Here at TCJ, Matt Seneca presents an excerpt from his new self-published zine of comics criticism,  The American Mainstream, looking at Captain 3D, Rip Hunter… Time Master, and House of Secrets featuring a who’s who of the great and good of Silver Age work-for-hire being misunderstood by their intended audience - “Make no mistake, this is still paint-by-numbers stuff from writer Bob Haney, with a plot revolving around a stolen nuclear warhead and a villain with mind-control powers. But 55 years later, seeing Toth sink his teeth into it is a fresh, even exciting feeling. There's no real good reason why this one didn't hit, besides heroes with a darker edge still not being ready for their moment. That's illustrated by the dumbass kids in the letter column calling for Toth's ouster and the restoration of original Eclipso artist Lee Elias. Little morons.”

Also for TCJ, Ted White has a remembrance of Richard “Dick” Lupoff, who passed away earlier this month, and the impact that he had on comics fandom and fanzine culture - “No one then realized the subsequent impact of [Richard’s piece on Captain Marvel in Xero #1]. It didn't create comics fandom – which already existed – but it helped galvanize it. It sparked a wave of nostalgic interest in comics, mostly as relics of childhood, now fondly remembered, in SF fandom. SF fans had broad interests. Music was one, and comics turned out to be another.”

Maggie Thompson, similarly for TCJ, provides more remembrances of Dick and Pat Lupoff, including a timeline of their pioneering achievements in the 60s and 70s, and the friendliness they embodied - “But facts, dates, awards: They don’t convey just how much fun it was to hang out with Dick and Pat — and how eternally kind they were as hosts. I’m speaking here as one among many who experienced their kindness.”

Over at The Middle Spaces, Osvaldo Oyola bids farewell to Howard the Duck, as Waugh and On and On draws to a close, and looks at whether the series overall can be viewed as fair or fowl.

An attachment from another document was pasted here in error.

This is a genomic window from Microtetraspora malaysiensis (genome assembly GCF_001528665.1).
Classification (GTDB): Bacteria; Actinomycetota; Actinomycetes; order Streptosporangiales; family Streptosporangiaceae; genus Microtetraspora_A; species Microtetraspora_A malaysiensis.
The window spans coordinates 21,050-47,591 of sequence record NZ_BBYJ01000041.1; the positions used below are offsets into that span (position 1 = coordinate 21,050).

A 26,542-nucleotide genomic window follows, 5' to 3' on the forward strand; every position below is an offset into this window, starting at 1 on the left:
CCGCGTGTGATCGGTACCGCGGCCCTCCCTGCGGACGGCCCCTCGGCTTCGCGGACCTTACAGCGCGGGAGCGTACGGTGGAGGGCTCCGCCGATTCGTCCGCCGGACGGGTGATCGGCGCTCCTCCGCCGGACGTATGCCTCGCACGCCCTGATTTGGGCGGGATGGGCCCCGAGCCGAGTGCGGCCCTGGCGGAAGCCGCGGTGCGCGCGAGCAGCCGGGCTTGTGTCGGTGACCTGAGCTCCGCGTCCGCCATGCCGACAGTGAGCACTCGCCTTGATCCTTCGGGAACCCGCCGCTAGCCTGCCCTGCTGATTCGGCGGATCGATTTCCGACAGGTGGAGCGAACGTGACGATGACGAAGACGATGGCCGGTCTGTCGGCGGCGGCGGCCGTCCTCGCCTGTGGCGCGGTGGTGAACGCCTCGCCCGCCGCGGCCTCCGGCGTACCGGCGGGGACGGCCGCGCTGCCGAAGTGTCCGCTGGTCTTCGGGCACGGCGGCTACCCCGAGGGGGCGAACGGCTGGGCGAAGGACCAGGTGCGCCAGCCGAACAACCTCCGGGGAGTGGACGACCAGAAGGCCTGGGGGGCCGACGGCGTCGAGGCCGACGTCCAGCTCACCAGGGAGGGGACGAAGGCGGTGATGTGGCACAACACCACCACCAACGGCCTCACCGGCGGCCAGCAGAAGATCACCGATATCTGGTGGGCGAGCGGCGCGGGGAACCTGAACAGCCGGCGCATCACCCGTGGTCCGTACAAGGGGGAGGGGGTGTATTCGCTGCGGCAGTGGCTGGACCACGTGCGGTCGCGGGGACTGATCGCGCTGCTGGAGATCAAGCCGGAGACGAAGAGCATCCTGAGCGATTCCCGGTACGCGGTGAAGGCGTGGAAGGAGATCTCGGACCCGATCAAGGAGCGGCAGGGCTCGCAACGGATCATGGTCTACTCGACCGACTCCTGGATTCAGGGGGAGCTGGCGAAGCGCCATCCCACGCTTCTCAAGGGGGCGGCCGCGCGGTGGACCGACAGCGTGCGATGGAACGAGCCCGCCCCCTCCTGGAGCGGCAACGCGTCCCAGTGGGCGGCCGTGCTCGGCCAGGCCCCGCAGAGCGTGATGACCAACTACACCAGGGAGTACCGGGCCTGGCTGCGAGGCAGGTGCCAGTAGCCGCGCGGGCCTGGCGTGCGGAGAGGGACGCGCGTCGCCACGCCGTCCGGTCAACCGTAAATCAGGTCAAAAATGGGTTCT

For NeoText, Chloe Maveal looks back at the often overlooked tranche of British Horror comics, and the peculiarities of stories from an isle of creators raised on Hammer Horror and Carry On films, and puts forward the argument for Kyle Baker’s Lester Fenton and the Walking Dead taking the undead top of the pops, while Ben Marra presents a nice gallery highlighting the visual storytelling chops of one Mr Will Eisner.

Continuing the horror vibes, for The Beat, Ricardo Serrano Denis draws parallels between George A. Romero’s storytelling in his underappreciated “vampire” movie, Martin, and comic series Empire of the Dead, continuing the stories of the undead he remains best known for.

• Over at Hyperallergic, Dorian Batycka visits the Berlin Biennale's exhibition of Zehra Doğan’s graphic novel, Xêzên Dizî (The Hidden Drawings), documenting the abuses that she, and her fellow political prisoners, suffered at the hands of Turkish prison officials.

A couple of dips back into the past for 13th Dimension, as Paul Kupperberg presents his favorite short-lived comic series of the 60s, and Archie Comics’ Alex Segura journeys back to 1982 to start looking at the impact of the Hobgoblin on The Amazing Spider-Man.

Another journey in the wayback machine, as Drew Bradley summons more ‘Ghosts of Comics’ Past’ for Multiversity Comics, looking back through the mists of time to 2010, and the last time we had a “once in a century” recession *panicked laughter dissolving into sobs*.

• For Solrad, Tynan Stewart has a deep-dive into the satire of Joe Sacco's Bumfit's part review, part critical essay, part interview, and all adds up to an interesting retrospective look at Sacco's humor comics as his latest work of graphic reportage arrives.

Over at The Daily Cartoonist, editorial cartooning heads into the election’s home stretch, and there are also other things to make jokes about, apparently.

House to Astonish sees Paul O'Brien's thorough chronicling of the life and times of one Mr Wolverine T. Logan continue, and Mr Pointy Hands is now bothering the Silver Age, as if they didn’t have enough to deal with back then already. Tsk.

For Shelfdust, Charlotte Finn reaches week 43 in Astro City, and there’s a real case of “my dad could beat up your dad” going on, Justin Partridge looks at the Infinite Crisis of Brother Blood and there’s a real case of “I have unresolved mother issues” for the character, Tim Mayton checks in with President Lex Luthor and there's a real case of "well, this turned out weirdly prophetic", while Steve Morris looks back at Amazing Spider-Man #546, and there’s a real case of “I made a deal with the devil and now Dan Slott is writing a really weird alternate back-history for me.”